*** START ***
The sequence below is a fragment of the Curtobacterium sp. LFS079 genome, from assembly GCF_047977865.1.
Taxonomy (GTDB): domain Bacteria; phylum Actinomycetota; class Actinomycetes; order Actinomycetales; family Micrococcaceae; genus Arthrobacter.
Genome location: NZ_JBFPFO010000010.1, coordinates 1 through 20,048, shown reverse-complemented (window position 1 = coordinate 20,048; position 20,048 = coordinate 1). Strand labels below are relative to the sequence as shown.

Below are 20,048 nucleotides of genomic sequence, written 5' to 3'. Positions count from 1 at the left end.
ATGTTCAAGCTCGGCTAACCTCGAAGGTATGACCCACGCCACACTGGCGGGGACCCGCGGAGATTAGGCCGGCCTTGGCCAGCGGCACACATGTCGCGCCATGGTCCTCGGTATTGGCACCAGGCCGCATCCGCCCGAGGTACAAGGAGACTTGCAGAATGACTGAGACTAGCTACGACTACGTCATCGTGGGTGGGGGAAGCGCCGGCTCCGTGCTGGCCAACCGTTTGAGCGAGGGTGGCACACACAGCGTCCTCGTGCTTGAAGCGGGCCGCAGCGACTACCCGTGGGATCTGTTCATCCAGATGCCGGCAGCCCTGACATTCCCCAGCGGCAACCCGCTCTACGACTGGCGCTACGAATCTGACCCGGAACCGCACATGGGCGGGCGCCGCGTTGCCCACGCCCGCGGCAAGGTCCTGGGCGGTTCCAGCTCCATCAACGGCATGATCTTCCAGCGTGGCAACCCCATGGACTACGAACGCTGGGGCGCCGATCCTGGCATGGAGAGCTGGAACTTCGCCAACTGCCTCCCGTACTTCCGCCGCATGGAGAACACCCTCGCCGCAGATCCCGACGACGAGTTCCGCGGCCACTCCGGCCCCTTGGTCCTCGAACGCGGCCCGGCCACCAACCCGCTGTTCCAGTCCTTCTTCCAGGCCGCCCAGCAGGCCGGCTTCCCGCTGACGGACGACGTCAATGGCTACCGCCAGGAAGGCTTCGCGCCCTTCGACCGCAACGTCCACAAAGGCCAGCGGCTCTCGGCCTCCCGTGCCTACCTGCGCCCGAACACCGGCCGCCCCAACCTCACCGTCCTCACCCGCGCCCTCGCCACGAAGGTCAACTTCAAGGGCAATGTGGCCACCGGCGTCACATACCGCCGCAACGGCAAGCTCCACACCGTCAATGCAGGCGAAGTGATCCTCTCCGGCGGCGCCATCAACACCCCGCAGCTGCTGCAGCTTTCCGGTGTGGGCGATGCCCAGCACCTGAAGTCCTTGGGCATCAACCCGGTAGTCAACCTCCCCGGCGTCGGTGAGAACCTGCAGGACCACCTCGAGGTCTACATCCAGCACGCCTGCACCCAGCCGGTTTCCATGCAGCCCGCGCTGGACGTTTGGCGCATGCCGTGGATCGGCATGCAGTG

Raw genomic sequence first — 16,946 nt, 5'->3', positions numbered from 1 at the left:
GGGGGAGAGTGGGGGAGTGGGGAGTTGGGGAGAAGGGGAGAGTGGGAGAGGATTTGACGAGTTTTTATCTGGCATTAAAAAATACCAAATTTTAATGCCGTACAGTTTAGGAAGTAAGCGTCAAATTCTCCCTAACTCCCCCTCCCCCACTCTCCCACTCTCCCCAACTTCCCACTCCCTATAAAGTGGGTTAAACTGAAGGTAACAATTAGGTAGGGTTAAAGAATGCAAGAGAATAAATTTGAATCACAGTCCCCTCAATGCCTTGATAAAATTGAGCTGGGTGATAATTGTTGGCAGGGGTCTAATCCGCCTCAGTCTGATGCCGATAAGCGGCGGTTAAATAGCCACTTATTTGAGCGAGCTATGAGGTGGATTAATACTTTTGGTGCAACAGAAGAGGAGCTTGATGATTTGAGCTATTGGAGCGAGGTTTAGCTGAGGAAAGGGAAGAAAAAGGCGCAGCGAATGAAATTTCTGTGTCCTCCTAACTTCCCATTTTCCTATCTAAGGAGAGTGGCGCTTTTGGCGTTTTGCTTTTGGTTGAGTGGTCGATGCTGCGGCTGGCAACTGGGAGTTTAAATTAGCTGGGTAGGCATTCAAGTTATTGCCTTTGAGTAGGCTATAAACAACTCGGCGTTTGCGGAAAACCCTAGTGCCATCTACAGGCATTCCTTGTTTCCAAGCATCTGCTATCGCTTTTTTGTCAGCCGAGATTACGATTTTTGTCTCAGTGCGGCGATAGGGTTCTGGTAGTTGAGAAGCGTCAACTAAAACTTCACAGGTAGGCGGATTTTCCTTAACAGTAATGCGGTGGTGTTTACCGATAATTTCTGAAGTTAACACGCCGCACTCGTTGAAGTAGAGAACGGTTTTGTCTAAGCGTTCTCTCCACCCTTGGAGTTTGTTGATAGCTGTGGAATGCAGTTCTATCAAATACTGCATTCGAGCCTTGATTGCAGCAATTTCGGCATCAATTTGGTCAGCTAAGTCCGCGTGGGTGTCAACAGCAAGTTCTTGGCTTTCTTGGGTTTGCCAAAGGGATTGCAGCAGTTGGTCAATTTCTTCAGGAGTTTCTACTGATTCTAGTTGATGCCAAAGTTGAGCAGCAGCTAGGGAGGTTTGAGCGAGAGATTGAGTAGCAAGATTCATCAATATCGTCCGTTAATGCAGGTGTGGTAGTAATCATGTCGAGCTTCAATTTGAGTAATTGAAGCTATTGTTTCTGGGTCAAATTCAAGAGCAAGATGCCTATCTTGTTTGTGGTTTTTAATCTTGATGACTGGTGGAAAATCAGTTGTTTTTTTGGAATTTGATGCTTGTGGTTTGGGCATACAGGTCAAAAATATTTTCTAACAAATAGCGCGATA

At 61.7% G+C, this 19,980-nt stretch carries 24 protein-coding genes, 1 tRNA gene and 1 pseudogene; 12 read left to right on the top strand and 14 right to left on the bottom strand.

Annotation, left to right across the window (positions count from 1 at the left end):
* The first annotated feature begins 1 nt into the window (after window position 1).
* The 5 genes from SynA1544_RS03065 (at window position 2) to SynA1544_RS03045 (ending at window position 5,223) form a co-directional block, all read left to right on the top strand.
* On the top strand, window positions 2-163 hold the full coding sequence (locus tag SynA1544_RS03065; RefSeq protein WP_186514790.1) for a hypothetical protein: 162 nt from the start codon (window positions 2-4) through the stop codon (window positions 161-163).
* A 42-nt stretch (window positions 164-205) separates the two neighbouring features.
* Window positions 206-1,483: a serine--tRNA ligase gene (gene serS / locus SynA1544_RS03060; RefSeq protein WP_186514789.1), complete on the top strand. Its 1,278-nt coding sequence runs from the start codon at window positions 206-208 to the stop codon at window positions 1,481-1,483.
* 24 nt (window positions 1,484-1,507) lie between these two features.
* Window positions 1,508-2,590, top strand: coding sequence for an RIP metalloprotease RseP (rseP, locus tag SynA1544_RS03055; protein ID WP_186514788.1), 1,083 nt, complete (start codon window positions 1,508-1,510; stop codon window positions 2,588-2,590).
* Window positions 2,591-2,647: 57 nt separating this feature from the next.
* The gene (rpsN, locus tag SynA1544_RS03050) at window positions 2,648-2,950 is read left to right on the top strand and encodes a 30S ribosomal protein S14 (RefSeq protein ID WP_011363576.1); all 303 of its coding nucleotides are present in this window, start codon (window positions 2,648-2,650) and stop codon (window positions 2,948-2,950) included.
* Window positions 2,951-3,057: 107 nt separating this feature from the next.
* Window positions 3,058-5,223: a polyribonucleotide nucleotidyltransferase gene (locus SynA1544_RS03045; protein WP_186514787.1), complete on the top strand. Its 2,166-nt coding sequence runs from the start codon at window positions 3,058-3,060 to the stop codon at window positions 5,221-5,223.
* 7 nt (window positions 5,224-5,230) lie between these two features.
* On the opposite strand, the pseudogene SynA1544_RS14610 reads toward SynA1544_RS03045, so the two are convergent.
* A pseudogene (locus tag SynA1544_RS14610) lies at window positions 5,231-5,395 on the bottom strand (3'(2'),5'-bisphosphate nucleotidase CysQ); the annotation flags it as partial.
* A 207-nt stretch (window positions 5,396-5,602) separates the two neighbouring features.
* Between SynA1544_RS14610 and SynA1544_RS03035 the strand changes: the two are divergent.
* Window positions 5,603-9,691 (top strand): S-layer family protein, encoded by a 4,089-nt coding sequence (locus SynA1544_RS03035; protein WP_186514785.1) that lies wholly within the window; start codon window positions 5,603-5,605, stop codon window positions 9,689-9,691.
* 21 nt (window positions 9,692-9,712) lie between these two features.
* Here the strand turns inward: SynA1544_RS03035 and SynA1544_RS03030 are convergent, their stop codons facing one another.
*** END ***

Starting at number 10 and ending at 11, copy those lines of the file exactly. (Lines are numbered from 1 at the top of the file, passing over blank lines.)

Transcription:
* The first annotated feature begins 1 nt into the window (after window position 1).
* The 5 genes from SynA1544_RS03065 (at window position 2) to SynA1544_RS03045 (ending at window position 5,223) form a co-directional block, all read left to right on the top strand.